It really bugs me when a kid’s film has the young characters bouncing around in a moving car without wearing their seatbelts. And while watching “Judy Moody and the Not a Bummer Summer” it was this image above all that I found unforgivable. This is a movie targeted at young girls that will certainly make them laugh but won’t teach them much.
“Judy Moody and the NOT a Bummer Summer” is adapted from the books written by Megan McDonald, who helped write the screenplay and serves as one of the film’s producers. It’s directed by John Schultz, who previously found success with the basketball film “Like Mike” and last gave us the bland “Aliens in the Attic.” Comparisons to “Diary of a Wimpy Kid” are fair, but “Moody” feels more like the sequel to that one, which I didn’t care for, than the charming first “Diary” outing. Going for cheap laughs and lowbrow gags, “Judy Moody” may enchant very young girls but leave parents happy to see it end.
In “NOT a Bummer Summer,” Judy Moody (a very energetic Jordana Beatty) has her summer all planned. But when one of her friends goes off to circus camp and another hops a jet for Borneo, Judy’s whole agenda is wrecked. And when her parents have to go take care of a sick relative, she’s left with her Aunt Opal (Heather Graham). Judy’s determined to not let these setbacks impede her thrilling summer vacation. This means that she’s got to figure out a way to beat the summer bummer blues even if she’s got to go it alone. Of course, her younger brother Stink (Parris Mosteller) might get in the way, especially given that Bigfoot himself is out on the prowl in the neighborhood.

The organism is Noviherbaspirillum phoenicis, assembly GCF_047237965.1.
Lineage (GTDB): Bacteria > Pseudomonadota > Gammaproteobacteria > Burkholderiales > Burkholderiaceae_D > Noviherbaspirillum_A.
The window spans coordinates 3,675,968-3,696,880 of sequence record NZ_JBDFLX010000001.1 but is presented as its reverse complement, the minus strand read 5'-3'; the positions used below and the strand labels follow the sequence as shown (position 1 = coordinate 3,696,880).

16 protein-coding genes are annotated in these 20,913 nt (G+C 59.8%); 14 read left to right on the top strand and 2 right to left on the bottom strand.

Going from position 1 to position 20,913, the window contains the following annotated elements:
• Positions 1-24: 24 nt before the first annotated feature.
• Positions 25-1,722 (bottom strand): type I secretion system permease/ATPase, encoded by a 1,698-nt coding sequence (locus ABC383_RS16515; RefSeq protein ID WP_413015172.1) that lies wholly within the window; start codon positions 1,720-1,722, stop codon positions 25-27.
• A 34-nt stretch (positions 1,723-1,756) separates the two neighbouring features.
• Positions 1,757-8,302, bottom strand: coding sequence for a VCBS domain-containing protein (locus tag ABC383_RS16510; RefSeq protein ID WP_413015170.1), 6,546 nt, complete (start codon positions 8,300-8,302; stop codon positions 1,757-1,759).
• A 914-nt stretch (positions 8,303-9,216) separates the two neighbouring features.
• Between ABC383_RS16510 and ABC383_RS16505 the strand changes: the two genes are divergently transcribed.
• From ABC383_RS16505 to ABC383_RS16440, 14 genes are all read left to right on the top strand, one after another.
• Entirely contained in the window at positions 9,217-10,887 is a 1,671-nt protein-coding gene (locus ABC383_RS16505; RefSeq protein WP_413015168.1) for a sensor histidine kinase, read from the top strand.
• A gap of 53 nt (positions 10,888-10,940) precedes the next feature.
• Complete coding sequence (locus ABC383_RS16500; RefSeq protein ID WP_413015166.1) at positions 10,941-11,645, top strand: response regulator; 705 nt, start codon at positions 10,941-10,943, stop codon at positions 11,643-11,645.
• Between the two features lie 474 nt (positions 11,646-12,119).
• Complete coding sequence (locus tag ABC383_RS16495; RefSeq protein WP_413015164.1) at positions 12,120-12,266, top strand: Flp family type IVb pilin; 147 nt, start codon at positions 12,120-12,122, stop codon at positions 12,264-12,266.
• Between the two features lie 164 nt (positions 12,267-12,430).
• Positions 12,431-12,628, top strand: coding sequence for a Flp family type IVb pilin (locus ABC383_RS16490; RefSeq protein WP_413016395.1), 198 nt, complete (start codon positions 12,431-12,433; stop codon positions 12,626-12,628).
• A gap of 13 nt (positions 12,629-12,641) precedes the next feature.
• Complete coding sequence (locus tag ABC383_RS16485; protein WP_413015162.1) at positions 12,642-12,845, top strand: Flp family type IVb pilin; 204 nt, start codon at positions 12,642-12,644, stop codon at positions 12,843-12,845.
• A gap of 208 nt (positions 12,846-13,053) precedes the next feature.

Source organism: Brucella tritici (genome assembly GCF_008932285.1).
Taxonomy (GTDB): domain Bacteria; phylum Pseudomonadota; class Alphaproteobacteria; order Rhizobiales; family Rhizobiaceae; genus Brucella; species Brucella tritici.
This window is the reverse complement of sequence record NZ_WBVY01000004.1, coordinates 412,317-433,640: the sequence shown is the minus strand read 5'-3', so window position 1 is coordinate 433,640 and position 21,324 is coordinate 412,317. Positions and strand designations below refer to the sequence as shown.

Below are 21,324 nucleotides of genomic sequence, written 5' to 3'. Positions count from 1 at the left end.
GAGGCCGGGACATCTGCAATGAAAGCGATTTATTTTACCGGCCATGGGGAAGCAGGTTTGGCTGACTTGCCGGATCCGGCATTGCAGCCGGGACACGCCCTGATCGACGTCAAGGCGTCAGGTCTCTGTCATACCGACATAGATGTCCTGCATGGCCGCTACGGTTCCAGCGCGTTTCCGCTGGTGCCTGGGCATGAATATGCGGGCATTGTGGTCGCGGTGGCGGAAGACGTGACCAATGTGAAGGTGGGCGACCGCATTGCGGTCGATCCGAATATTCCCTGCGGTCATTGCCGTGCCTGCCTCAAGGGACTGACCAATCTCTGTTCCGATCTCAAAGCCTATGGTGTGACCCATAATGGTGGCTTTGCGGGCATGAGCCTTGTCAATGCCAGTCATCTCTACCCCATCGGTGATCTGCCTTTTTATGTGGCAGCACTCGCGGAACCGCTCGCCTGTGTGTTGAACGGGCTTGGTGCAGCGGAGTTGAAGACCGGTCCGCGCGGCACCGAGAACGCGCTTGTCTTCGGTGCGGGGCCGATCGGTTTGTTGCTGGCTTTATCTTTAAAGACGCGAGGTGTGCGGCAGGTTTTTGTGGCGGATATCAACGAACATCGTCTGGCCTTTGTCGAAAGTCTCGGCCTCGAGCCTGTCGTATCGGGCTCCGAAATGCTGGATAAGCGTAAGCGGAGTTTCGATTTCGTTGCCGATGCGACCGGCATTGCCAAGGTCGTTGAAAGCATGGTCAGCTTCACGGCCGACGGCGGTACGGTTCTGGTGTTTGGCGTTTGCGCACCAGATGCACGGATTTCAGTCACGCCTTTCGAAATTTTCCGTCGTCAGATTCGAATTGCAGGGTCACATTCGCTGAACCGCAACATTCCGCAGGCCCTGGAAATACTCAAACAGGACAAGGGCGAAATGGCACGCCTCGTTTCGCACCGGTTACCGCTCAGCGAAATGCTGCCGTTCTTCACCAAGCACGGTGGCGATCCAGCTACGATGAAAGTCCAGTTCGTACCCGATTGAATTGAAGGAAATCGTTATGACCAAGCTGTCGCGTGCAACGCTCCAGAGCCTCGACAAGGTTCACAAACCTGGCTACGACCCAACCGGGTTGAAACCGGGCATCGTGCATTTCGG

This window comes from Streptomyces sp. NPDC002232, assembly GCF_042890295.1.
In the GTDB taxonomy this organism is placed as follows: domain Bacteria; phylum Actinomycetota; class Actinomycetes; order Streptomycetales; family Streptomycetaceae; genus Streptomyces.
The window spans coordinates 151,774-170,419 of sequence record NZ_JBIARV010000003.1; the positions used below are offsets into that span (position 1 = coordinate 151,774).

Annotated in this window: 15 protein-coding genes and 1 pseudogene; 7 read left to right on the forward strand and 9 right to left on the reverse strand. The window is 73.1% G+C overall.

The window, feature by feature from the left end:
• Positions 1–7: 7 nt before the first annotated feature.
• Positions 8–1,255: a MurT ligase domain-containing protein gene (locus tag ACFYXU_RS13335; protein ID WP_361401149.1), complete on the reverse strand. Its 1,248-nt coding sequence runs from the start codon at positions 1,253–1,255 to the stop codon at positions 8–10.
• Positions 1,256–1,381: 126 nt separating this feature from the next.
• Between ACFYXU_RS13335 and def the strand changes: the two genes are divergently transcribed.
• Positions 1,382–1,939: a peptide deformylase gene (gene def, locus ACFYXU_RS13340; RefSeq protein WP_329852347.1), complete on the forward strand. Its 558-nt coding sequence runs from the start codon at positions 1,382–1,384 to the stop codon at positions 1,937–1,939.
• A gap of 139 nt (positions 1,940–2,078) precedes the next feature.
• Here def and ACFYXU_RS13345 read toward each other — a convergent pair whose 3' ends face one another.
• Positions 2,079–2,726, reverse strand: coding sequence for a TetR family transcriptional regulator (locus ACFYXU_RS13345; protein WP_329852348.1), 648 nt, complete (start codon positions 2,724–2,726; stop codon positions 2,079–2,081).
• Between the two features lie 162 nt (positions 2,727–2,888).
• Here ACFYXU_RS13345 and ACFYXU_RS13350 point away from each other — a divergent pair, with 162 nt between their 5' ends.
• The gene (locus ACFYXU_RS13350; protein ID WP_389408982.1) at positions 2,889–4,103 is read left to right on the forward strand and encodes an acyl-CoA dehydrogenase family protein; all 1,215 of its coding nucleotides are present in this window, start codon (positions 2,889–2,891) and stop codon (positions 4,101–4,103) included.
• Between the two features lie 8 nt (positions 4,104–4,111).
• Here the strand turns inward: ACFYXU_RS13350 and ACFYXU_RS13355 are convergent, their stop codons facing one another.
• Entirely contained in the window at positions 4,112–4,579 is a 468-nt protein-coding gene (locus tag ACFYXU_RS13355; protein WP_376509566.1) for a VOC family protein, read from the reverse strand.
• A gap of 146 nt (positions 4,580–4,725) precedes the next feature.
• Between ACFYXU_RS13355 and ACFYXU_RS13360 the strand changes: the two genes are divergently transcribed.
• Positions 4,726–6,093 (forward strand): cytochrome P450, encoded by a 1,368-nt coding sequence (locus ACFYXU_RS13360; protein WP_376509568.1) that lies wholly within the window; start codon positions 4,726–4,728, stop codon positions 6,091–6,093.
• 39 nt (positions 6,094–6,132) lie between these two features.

Feeling kind of a like “Pee-Wee’s Big Adventure” at times, “Judy Moody” just doesn’t hang together. Heather Graham makes for one shapely Aunt Opal and Jordana Beatty is extremely cute, but the story is really uneven not knowing whether it wants to be a fantasy or just another kiddie comedy. There are some nice casting choices like an all grown up Jaleel White as Judy’s fun loving teacher. White certainly doesn’t look like the quintessential nerd he played for years on TV, but the geek vibe is happily simmering underneath his Mr. Todd. And frankly it’s a television show vibe that makes “Moody” feel less like something you should have paid to see on the big screen and more like one that ought to be playing on the small one. While fans of TV’s “iCarly” and “The Wizards of Waverly Place” might like this kind of thing, it is a little out of place in the summer blockbuster market especially when the Abrams/Spielberg film is gobbling up the box office.
The production design of “Moody” is sure colorful and exuberant but the story just doesn’t give viewers a reason to cheer. And what’s worse is that this summer outing doesn’t make us want to see another one.